Betty R. Ferrell, PhD, RN


May 02, 2014

Discussion: Managing End of Life

In Ann's case, it would not be correct to provide deep sedation and minimize family visits. It is important to assess and treat each symptom and to also include the family in Ann's care in these final days of life. Although hospice care is the gold standard of care at the end of life, in some instances patients need to return to the acute care setting for optimal symptom management and support of the family. It is not necessary to transfer Ann to intensive care because her symptoms can be controlled on the oncology unit by the staff known to Ann and her family.

The final days of life are a sacred time, and it is important to remember that these days will be the family's memories forever. Nurses have the opportunity to direct care that will offer optimum symptom management, address psychosocial and spiritual concerns, and support family members to participate in the comfort of the patient.[1]

Palliative care research has documented that in the final days of life, symptoms often escalate and new symptoms may occur. Careful assessment is needed by nurses to proactively intervene in such symptoms as increasing pain, seizures, hallucinations, delirium, or dyspnea. Sedation may be indicated, but it is essential that each symptom be assessed and treated.[2]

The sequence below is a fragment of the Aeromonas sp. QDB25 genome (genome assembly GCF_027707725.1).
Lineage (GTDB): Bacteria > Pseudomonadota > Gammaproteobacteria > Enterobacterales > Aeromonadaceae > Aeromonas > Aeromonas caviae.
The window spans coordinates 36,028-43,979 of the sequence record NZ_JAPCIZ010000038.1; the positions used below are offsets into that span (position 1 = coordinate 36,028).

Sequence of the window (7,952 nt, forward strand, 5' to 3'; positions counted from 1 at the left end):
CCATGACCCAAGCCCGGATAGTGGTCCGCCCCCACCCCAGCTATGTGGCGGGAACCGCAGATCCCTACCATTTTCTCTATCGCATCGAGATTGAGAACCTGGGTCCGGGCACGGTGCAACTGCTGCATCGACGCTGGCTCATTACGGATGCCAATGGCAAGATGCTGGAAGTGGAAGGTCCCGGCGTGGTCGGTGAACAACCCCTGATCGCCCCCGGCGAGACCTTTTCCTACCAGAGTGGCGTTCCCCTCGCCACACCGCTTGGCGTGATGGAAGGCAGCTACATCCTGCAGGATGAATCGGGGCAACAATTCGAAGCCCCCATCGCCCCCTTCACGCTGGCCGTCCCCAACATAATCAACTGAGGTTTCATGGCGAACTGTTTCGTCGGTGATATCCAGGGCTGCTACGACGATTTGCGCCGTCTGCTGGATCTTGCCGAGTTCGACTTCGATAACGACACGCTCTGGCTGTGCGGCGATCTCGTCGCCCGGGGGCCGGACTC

Nurses will also play a vital role in the final days of life as family members face final decisions and honor advance directives, such as forgoing artificial hydration or nutrition and allowing natural death. Family members will need extensive support to understand the symptoms of approaching death.[2,3,4] Nurses are also critical in the interdisciplinary care team that includes physicians, nurses, chaplains, and social workers.

Palliative care is very intensive care, and this is even more evident in the final days of life. The many physiologic, psychosocial, and spiritual needs as death approaches will necessitate expert nursing care consistent with national guidelines.[3]


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